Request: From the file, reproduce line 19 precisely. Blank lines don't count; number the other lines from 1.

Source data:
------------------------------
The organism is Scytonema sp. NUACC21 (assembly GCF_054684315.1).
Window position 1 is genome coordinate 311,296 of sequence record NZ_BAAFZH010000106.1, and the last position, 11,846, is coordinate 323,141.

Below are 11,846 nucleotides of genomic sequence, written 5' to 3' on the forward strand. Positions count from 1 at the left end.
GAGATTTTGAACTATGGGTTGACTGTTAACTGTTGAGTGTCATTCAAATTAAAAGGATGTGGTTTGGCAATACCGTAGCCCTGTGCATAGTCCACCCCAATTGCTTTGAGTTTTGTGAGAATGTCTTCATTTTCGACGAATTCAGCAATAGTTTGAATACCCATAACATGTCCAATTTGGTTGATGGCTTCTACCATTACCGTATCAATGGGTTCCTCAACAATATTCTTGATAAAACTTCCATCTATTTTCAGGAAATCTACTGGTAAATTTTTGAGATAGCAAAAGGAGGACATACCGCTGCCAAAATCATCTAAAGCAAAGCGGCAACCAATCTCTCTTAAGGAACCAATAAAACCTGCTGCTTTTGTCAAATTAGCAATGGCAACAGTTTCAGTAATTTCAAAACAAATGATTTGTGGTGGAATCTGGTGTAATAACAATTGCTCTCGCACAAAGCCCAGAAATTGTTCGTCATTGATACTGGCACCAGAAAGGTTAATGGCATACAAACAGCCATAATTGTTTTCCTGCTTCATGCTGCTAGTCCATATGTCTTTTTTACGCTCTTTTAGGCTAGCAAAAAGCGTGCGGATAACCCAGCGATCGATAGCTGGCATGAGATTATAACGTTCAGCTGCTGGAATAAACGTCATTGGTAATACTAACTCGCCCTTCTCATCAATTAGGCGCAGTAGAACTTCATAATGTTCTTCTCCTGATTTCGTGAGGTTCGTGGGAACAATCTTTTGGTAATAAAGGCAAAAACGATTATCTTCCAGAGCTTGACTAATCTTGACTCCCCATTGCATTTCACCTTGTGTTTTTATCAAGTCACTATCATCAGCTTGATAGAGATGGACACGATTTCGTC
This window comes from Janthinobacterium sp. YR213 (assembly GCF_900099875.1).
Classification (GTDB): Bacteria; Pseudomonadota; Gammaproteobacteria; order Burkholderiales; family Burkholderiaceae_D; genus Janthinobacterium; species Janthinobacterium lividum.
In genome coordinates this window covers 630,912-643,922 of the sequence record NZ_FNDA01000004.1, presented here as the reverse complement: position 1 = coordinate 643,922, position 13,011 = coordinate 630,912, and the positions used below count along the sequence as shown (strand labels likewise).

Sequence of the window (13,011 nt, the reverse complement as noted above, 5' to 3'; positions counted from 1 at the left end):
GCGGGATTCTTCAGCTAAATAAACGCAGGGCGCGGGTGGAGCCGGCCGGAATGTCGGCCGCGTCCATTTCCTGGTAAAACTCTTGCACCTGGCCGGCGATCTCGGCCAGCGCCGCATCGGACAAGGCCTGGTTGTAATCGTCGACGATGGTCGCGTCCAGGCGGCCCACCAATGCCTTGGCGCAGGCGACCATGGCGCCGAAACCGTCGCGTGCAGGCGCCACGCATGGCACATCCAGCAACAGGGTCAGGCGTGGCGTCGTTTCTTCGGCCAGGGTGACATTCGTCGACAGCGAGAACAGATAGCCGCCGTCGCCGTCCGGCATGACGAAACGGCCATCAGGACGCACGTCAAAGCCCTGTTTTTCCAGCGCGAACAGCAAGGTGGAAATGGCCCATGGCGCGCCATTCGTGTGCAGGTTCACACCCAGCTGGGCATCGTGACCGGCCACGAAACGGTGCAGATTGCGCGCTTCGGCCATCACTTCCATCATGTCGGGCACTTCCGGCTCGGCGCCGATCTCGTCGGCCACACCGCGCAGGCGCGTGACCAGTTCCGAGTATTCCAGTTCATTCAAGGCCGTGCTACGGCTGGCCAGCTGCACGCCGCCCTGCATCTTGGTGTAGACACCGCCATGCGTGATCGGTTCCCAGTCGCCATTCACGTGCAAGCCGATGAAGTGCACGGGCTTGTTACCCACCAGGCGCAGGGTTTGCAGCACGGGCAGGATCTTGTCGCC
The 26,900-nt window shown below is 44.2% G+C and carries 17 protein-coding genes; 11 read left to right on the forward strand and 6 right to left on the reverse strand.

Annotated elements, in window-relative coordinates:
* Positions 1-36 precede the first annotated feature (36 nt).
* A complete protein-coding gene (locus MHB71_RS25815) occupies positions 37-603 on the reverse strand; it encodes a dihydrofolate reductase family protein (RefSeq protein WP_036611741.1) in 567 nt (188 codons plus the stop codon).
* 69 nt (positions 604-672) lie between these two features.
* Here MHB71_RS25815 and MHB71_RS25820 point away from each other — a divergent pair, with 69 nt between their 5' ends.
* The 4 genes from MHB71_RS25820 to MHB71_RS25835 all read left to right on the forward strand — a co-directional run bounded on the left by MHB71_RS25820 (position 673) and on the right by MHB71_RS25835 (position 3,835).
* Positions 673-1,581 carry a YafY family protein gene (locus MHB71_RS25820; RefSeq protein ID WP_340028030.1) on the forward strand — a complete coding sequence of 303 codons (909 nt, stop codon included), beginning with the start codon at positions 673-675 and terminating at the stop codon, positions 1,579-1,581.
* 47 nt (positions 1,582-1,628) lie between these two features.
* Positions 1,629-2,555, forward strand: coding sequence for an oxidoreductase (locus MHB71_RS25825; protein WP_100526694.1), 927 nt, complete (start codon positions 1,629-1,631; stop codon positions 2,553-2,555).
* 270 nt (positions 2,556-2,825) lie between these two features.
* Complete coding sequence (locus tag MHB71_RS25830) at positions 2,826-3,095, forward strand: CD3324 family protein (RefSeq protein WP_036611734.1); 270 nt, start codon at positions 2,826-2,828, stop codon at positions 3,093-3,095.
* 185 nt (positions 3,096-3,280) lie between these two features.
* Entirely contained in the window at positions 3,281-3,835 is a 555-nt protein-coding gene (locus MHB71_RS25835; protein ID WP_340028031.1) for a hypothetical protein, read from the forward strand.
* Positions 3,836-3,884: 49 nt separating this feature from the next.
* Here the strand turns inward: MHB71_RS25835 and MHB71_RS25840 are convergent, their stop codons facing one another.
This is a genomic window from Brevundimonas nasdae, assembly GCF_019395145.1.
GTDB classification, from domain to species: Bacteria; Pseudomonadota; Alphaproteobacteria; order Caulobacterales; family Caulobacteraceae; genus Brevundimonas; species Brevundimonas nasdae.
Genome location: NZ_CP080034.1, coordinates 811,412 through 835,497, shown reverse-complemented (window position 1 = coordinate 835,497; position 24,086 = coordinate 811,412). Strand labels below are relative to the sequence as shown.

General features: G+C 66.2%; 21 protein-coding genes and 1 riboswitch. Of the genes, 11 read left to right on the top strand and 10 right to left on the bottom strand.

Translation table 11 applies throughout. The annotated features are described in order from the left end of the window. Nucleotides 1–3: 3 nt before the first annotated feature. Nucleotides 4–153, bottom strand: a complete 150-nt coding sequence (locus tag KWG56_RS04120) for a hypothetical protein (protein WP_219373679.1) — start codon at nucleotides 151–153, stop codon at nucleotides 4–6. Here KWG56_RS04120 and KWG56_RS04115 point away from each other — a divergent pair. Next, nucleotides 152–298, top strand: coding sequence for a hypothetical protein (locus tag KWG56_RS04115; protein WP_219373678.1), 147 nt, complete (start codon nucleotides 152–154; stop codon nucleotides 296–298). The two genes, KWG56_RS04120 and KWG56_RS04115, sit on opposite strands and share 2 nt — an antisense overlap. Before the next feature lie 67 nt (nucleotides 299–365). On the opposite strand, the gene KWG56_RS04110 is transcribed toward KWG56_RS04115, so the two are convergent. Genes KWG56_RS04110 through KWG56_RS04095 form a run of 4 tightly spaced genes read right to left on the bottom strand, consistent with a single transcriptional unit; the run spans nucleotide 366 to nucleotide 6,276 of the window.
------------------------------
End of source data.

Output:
* Positions 1,629-2,555, forward strand: coding sequence for an oxidoreductase (locus MHB71_RS25825; protein WP_100526694.1), 927 nt, complete (start codon positions 1,629-1,631; stop codon positions 2,553-2,555).